Whether the government will go so far as to state positively the circumstances of when such rights can and cannot arise and how they should be exercised is unclear, but it is quite possible (and indeed understandable) that any future legislation simply cannot be that prescriptive. It will be a question of fact in each case. Operators may therefore contract with one another for use of the apparatus, rather than with the site provider. The right is then for the operator to share or upgrade. What is not clear is whether a term which requires an operator to contract with its site provider would be void if it did not prevent the sharing/upgrading/payment, but was conditional in the sense that the sharer had to contract with the site provider.

The report recognised that where sharing has been allowed automatically, by way of exception to the general rule and within the confines of another structure, it is important to ensure that the site provider is not required to deal with an additional code operator, and that in requiring removal it can require the removal of all the apparatus subject to the original grant and any sharing under this right. Sharing, in this sense, generates no code rights, because the additional code operator allowed on the site by way of this limited permission to share has no legal relationship with the site provider. The latter is bound by the same code rights as before, and once it is entitled to have apparatus removed, it will encounter the provisions about removal.

It is clear that any revised code will need to manage these challenges carefully, without prejudicing the business models of site providers whose role is key to the success of site sharing in the United Kingdom, and with the flexibility of handling different types of site (eg, fixed-line and mobile sites) in a proportionate way, if it is to be effective.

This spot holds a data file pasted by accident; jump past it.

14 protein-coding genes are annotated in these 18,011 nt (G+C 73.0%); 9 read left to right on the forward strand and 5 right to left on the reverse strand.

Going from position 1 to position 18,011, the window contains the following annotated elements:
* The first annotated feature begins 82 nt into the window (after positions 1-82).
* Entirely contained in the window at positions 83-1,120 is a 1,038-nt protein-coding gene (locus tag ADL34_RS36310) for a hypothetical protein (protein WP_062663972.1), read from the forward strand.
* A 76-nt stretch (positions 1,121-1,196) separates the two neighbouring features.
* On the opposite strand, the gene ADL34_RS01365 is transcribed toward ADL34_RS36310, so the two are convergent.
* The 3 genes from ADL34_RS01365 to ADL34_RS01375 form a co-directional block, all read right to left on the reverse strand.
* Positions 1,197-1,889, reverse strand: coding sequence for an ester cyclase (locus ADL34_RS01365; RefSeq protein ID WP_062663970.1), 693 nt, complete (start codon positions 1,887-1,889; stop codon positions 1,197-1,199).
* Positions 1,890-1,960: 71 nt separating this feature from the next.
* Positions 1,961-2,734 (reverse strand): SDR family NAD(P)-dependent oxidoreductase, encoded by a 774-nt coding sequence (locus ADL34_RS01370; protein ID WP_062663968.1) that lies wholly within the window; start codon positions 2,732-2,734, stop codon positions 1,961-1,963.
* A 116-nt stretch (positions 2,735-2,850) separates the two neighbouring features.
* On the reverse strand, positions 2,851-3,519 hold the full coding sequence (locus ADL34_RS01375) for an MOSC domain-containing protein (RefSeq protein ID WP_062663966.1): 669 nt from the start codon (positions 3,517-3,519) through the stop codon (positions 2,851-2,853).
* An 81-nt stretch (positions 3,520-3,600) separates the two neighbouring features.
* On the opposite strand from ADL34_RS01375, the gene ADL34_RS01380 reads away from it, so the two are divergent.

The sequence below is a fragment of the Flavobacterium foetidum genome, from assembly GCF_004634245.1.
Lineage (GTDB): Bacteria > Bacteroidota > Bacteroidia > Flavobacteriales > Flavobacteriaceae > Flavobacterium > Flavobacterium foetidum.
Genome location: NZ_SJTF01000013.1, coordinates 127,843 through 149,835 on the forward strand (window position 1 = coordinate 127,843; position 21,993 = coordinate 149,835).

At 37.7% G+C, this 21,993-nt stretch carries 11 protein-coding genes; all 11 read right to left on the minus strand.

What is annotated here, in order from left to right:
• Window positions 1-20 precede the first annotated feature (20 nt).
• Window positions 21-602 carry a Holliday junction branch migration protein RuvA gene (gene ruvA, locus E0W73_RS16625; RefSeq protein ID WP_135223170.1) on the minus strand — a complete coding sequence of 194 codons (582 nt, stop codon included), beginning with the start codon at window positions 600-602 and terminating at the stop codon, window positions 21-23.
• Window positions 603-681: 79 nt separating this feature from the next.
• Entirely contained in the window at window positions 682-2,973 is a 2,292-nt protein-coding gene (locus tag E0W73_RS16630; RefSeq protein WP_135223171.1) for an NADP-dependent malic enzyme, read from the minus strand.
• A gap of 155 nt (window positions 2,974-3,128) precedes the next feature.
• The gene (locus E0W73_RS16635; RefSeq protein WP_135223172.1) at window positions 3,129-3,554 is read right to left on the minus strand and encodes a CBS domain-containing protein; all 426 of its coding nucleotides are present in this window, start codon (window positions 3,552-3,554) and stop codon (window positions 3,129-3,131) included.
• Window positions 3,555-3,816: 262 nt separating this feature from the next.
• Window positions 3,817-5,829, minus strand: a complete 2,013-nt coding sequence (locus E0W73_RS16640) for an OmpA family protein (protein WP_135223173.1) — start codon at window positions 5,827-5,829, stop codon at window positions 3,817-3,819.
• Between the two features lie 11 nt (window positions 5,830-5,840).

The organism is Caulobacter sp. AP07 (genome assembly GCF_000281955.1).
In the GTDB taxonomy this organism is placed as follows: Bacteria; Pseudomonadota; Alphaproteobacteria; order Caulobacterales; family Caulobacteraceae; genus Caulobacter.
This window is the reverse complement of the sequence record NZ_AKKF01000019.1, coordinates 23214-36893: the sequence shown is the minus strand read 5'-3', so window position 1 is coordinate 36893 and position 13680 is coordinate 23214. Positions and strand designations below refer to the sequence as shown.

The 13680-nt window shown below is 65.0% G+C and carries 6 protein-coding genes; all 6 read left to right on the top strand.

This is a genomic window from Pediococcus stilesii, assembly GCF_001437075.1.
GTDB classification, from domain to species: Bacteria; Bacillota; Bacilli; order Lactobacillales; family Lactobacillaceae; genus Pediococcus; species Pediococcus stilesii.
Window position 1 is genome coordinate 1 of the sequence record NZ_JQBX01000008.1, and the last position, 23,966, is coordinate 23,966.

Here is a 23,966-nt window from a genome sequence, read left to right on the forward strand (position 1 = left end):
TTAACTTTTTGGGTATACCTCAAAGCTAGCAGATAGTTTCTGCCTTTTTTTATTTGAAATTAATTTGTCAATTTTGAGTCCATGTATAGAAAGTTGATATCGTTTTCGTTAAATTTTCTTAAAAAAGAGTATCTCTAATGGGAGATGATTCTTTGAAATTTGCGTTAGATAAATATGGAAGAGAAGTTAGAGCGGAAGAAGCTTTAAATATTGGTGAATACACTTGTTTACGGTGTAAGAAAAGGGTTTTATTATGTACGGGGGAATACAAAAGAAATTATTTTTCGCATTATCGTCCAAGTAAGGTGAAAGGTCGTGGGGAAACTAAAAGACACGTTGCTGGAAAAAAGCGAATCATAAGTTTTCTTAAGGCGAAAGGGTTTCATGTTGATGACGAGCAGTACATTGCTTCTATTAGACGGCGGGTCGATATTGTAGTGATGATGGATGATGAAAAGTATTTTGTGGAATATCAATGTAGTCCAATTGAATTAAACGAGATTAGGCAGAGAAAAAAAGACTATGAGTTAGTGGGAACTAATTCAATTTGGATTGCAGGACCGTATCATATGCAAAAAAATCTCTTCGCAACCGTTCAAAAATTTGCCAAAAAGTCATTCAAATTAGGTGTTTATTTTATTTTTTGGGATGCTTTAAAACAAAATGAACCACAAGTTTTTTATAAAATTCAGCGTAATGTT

On the basis of the recommendations, site providers will still be able to dictate the operator's right to upgrade or share apparatus, requiring consent or additional payment – certainly for antennae or anything else that is not within a physical structure over which the operator has exclusive possession, and which does not impose a burden on the site provider, either visual or physical.

Guidance may be required on how the new code will be interpreted and applied, with practical examples of its application and common scenarios which operators and landowners can refer to and which should be persuasive in determining any disputes on the subject under the new code. In short, a code of practice is needed, with a statutory code approved by the secretary of state and laid before Parliament. The code of practice would not impose legal obligations; nor would it be an authoritative statement of the law – only the courts and tribunals can provide such authority. However, the code of practice could be used in evidence in disputes under the new code, and courts and tribunals could be required to take into account any part of the code of practice that appears relevant to any questions arising in proceedings.

The new code will undoubtedly bring about a change for the better, but as always, the devil will be in the details and the real challenge will be to ensure that the new code is clear and effective in both its drafting and, crucially, its application.

For further information on this topic please contact Damian Hyndman at Eversheds by telephone (+44 20 7919 4500), fax (+44 20 7919 4919) or email ( The Eversheds website can be accessed at